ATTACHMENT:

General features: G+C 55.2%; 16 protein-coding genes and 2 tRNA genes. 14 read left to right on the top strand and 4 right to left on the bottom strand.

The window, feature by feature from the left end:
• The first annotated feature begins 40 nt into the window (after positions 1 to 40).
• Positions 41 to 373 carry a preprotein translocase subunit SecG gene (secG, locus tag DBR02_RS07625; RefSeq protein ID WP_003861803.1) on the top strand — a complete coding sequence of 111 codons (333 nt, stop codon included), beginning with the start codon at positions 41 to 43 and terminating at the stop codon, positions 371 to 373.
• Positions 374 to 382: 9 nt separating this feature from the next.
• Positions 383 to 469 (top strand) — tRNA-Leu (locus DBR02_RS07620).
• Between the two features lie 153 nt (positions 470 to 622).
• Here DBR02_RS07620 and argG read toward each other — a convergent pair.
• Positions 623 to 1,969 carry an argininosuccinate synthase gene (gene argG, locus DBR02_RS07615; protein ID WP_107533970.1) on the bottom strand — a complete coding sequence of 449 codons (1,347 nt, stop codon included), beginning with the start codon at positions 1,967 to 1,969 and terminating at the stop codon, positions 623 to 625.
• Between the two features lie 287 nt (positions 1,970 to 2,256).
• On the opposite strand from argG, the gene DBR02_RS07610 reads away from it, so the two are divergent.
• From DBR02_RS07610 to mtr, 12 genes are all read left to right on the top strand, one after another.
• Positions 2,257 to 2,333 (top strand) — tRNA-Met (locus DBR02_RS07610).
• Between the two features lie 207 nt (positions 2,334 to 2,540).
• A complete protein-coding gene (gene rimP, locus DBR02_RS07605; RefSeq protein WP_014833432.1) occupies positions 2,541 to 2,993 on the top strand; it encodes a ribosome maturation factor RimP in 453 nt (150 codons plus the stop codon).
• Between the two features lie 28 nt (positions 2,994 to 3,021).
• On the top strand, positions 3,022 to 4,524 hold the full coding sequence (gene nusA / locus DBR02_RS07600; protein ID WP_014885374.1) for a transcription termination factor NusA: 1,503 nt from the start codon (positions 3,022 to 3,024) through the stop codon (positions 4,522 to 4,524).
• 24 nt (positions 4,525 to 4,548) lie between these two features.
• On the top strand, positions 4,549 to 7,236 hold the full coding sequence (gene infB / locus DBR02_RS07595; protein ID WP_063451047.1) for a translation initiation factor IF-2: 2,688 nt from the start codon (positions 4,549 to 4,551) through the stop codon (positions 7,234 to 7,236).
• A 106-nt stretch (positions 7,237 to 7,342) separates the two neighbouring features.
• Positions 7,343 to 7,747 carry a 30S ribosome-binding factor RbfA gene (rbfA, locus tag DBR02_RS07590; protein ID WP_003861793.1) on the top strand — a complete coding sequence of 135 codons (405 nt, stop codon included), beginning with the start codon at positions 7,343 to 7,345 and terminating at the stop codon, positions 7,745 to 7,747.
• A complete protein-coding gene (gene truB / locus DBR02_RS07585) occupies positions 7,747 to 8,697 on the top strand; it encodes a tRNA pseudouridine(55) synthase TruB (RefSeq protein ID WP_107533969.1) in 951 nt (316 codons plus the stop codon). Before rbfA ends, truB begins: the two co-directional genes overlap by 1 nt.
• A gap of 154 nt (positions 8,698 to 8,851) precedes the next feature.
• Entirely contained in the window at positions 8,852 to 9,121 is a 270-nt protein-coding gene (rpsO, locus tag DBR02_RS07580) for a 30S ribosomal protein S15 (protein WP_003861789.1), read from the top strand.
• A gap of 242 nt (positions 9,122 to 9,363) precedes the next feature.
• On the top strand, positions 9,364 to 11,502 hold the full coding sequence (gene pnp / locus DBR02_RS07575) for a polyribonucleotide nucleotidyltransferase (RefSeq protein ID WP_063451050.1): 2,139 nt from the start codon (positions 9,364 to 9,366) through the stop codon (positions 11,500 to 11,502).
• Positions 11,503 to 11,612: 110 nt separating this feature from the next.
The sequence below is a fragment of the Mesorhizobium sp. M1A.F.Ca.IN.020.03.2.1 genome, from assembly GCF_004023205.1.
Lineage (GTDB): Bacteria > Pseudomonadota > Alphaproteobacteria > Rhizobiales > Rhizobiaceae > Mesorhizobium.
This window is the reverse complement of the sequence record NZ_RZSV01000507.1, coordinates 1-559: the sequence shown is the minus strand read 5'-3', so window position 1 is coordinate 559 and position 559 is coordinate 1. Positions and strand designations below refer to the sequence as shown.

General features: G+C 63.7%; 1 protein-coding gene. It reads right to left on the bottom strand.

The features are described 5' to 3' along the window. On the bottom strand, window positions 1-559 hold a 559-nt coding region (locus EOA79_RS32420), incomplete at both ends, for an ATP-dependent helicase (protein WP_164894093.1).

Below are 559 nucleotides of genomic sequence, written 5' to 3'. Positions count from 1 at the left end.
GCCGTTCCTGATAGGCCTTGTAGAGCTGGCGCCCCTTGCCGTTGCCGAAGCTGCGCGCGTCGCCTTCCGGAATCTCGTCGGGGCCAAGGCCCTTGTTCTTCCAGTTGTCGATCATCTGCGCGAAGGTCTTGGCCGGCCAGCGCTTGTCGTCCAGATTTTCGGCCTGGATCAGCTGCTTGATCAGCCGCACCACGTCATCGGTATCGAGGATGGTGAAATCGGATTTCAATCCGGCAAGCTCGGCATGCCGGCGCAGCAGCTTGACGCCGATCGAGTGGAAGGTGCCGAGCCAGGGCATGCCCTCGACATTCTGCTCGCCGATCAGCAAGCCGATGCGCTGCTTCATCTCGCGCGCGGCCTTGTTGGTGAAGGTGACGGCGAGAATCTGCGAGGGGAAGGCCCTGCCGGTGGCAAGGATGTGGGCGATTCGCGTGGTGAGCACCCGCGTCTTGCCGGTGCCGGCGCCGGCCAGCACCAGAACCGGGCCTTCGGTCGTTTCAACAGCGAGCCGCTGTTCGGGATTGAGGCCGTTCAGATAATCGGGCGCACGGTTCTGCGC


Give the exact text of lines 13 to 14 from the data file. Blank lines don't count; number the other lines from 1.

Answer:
• Positions 2,257 to 2,333 (top strand) — tRNA-Met (locus DBR02_RS07610).
• Between the two features lie 207 nt (positions 2,334 to 2,540).